Husband and wife team John and Carole just about manage to get by.
The couple from Ammanford volunteer at - and rely on - a local Salvation Army foodbank.
John said they have managed to offset the very worst of the impacts due to budgeting and trying to prepare for the end of the uplift, but they expect to feel it sooner or later.
"When it was first taken off it was a shock to the system but we were prepared for it," John said.
"It will be this month and coming into Christmas that we will really feel it.
"In the realistic world it is a big shock to the system. But that is what the government said, that it was only temporary. It is hard to say how we feel, we won't know until time goes on.
That uncertainty, John says, is causing the couple to worry about the upcoming winter period.
He said: "We are thinking: how are we going to get through this winter? We will have to think about how we are going to budget and get through it."
"I think by Christmas we will really start to feel it. What do you cut down on? The heating? This is what everybody is facing. Do you pick up an extra tin of beans or [put on] an extra bar on the fire?"
Being volunteers at their local foodbank, John said he is beginning to see more people coming through the doors and expects to see an increase in the coming weeks.
"We are starting to see more people coming. You can have a quiet week and then it is suddenly a busy week," he explained.
"It varies. It all depends when people get Universal Credit.
"That is the biggest thing that is impacting people, the £20 going. It does not seem a lot but when you take it over a month it is a lot of money. We are seeing people coming through our system, people are saying they are feeling a big drop."
The Bevan Foundation, an anti-poverty think tank that conducts research and makes policy proposals to the Welsh and UK governments, believes the impact of removing the uplift has been huge for people and families on low incomes.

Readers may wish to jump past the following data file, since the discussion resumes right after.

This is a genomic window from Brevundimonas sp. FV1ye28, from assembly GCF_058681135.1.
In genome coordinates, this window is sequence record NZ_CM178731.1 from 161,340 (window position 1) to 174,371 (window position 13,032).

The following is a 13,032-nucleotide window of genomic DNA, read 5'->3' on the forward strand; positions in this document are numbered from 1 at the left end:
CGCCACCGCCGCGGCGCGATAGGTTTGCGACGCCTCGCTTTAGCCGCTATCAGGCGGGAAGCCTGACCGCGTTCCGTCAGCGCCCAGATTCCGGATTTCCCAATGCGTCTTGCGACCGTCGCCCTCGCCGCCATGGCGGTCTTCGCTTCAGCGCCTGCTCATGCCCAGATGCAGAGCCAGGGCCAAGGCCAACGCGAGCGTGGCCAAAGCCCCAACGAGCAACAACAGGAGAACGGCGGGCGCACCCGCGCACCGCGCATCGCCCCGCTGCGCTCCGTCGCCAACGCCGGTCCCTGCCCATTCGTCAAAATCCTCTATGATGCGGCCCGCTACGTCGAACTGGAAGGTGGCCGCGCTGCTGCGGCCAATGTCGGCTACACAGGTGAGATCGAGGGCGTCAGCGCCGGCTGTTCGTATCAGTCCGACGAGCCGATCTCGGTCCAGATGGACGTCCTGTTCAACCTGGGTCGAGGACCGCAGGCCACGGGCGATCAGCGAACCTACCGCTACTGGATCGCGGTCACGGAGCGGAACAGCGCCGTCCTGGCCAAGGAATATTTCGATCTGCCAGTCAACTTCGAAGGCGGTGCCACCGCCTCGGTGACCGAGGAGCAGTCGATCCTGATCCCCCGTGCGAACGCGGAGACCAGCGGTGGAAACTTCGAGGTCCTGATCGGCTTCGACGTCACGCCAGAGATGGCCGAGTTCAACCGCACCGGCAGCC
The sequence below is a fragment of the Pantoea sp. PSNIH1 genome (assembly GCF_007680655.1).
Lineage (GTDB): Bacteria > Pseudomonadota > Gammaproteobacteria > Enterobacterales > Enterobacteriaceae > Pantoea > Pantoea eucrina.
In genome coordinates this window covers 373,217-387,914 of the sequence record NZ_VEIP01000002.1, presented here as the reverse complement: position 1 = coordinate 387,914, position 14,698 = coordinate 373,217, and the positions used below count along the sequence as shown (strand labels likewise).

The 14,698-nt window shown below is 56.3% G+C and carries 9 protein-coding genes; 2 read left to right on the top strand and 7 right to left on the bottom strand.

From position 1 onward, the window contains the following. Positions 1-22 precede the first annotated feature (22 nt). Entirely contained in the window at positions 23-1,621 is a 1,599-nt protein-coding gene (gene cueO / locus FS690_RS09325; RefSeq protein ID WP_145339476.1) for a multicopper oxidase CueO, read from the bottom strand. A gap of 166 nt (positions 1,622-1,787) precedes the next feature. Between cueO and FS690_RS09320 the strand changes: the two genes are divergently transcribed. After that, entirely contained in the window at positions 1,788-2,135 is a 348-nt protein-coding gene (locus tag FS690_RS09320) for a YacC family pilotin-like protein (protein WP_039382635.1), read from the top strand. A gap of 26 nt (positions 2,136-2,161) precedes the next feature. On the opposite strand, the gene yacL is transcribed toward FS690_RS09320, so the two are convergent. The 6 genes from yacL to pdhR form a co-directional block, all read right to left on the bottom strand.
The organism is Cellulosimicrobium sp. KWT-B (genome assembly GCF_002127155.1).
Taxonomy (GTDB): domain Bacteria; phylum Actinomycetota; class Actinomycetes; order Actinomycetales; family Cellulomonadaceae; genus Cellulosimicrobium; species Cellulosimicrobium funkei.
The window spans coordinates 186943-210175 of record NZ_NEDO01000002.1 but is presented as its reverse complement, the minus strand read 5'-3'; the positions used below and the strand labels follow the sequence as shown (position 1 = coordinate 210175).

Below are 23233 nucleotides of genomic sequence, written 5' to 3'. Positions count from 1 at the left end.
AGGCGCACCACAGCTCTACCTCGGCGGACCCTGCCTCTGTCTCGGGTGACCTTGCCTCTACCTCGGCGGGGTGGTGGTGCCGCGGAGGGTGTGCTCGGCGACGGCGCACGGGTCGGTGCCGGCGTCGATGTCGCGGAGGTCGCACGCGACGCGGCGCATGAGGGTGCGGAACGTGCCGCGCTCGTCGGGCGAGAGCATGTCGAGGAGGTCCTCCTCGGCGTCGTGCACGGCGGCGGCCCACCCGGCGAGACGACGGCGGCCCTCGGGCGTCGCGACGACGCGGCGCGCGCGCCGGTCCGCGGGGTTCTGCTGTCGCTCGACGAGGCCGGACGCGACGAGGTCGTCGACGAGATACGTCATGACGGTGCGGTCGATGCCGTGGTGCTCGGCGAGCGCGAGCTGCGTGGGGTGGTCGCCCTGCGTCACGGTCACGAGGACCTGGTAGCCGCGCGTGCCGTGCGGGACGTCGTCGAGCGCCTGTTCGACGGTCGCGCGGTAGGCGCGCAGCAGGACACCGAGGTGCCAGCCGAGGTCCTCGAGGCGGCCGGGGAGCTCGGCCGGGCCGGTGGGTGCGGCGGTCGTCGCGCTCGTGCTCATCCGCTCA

"I think it’s been massive," says Victoria Winckler, the Bevan Foundation's director.
"I think it's hard to overstate how serious an impact that has had. We've heard people saying they literally don’t know how they’re going to cope because their outgoings have stayed the same and, although people are going back to work, as the covid restrictions ease, not everybody is going back to the same number of hours.
"So we really are seeing people being very hard hit."
A UK Government spokesperson said: "We are committed to supporting people on low incomes and the changes we have made to Universal Credit will see nearly two million of the lowest paid better off by around £1,000 a year.
"The most vulnerable, including those who can't work, can get additional help with essential costs through our new £500 million support fund."
Meanwhile the Welsh Government said it had also taken steps to help those on lower incomes.
A spokesperson said: "Households in Wales are under unprecedented financial pressure, compounded by the cost-of-living crisis and the cruel decision by the UK Government to end the uplift to Universal Credit, which has plunged many more adults and children into poverty.
"We have many schemes in place to help people, including our ‘Claim What’s Yours’ benefits take-up campaign and we’ve funded advice services which have helped people claim more than £17m of additional income.
"We are launching a £51m fund to support families hardest hit by the cost-of-living crisis – this includes a £38m winter fuel scheme for households in receipt of working-age means-tested benefits. Although it will not fully compensate people who've lost the £20 Universal Credit uplift payment, it will help people to keep their homes warm this winter."
You can watch Wales This Week: Making Ends Meet on ITV Cymru Wales on Monday 29 November. The programme will also be available online after its transmission.